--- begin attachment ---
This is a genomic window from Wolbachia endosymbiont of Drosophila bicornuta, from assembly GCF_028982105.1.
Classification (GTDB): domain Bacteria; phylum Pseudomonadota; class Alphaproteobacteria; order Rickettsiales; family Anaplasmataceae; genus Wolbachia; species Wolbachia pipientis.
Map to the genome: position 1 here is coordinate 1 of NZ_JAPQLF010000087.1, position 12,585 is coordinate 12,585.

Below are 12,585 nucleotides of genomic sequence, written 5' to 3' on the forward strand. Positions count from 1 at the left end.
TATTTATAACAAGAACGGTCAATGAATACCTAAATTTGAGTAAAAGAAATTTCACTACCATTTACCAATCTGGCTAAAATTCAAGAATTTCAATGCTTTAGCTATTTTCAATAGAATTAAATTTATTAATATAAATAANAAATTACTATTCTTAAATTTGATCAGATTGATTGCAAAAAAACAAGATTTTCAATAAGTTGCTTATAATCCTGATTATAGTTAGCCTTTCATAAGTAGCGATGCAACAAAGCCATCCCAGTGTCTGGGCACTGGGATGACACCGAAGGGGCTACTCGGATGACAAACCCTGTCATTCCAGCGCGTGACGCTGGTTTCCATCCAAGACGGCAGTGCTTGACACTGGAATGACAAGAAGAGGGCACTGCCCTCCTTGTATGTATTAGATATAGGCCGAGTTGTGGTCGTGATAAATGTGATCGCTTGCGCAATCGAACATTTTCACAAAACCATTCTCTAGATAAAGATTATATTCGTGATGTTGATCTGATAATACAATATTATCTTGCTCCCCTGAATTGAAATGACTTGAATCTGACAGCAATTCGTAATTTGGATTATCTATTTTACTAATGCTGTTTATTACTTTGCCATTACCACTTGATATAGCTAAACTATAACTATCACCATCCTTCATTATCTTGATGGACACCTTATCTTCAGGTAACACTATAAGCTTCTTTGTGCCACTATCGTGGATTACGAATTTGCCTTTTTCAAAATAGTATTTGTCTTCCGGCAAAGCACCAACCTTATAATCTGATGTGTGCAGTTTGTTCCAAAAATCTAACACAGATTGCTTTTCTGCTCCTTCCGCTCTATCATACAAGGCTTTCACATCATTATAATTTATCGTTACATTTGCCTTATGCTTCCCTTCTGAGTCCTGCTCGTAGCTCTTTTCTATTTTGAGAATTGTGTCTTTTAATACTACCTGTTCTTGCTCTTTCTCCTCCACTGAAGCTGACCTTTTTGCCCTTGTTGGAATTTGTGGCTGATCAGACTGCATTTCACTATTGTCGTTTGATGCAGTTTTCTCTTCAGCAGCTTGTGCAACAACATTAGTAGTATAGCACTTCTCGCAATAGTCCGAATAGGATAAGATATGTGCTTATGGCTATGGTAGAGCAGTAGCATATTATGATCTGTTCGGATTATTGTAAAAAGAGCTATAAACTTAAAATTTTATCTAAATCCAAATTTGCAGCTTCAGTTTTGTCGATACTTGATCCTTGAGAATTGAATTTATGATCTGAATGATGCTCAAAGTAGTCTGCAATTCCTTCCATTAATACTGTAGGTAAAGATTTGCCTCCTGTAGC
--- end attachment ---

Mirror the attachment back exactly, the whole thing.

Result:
This is a genomic window from Wolbachia endosymbiont of Drosophila bicornuta, from assembly GCF_028982105.1.
Classification (GTDB): domain Bacteria; phylum Pseudomonadota; class Alphaproteobacteria; order Rickettsiales; family Anaplasmataceae; genus Wolbachia; species Wolbachia pipientis.
Map to the genome: position 1 here is coordinate 1 of NZ_JAPQLF010000087.1, position 12,585 is coordinate 12,585.

Below are 12,585 nucleotides of genomic sequence, written 5' to 3' on the forward strand. Positions count from 1 at the left end.
TATTTATAACAAGAACGGTCAATGAATACCTAAATTTGAGTAAAAGAAATTTCACTACCATTTACCAATCTGGCTAAAATTCAAGAATTTCAATGCTTTAGCTATTTTCAATAGAATTAAATTTATTAATATAAATAANAAATTACTATTCTTAAATTTGATCAGATTGATTGCAAAAAAACAAGATTTTCAATAAGTTGCTTATAATCCTGATTATAGTTAGCCTTTCATAAGTAGCGATGCAACAAAGCCATCCCAGTGTCTGGGCACTGGGATGACACCGAAGGGGCTACTCGGATGACAAACCCTGTCATTCCAGCGCGTGACGCTGGTTTCCATCCAAGACGGCAGTGCTTGACACTGGAATGACAAGAAGAGGGCACTGCCCTCCTTGTATGTATTAGATATAGGCCGAGTTGTGGTCGTGATAAATGTGATCGCTTGCGCAATCGAACATTTTCACAAAACCATTCTCTAGATAAAGATTATATTCGTGATGTTGATCTGATAATACAATATTATCTTGCTCCCCTGAATTGAAATGACTTGAATCTGACAGCAATTCGTAATTTGGATTATCTATTTTACTAATGCTGTTTATTACTTTGCCATTACCACTTGATATAGCTAAACTATAACTATCACCATCCTTCATTATCTTGATGGACACCTTATCTTCAGGTAACACTATAAGCTTCTTTGTGCCACTATCGTGGATTACGAATTTGCCTTTTTCAAAATAGTATTTGTCTTCCGGCAAAGCACCAACCTTATAATCTGATGTGTGCAGTTTGTTCCAAAAATCTAACACAGATTGCTTTTCTGCTCCTTCCGCTCTATCATACAAGGCTTTCACATCATTATAATTTATCGTTACATTTGCCTTATGCTTCCCTTCTGAGTCCTGCTCGTAGCTCTTTTCTATTTTGAGAATTGTGTCTTTTAATACTACCTGTTCTTGCTCTTTCTCCTCCACTGAAGCTGACCTTTTTGCCCTTGTTGGAATTTGTGGCTGATCAGACTGCATTTCACTATTGTCGTTTGATGCAGTTTTCTCTTCAGCAGCTTGTGCAACAACATTAGTAGTATAGCACTTCTCGCAATAGTCCGAATAGGATAAGATATGTGCTTATGGCTATGGTAGAGCAGTAGCATATTATGATCTGTTCGGATTATTGTAAAAAGAGCTATAAACTTAAAATTTTATCTAAATCCAAATTTGCAGCTTCAGTTTTGTCGATACTTGATCCTTGAGAATTGAATTTATGATCTGAATGATGCTCAAAGTAGTCTGCAATTCCTTCCATTAATACTGTAGGTAAAGATTTGCCTCCTGTAGC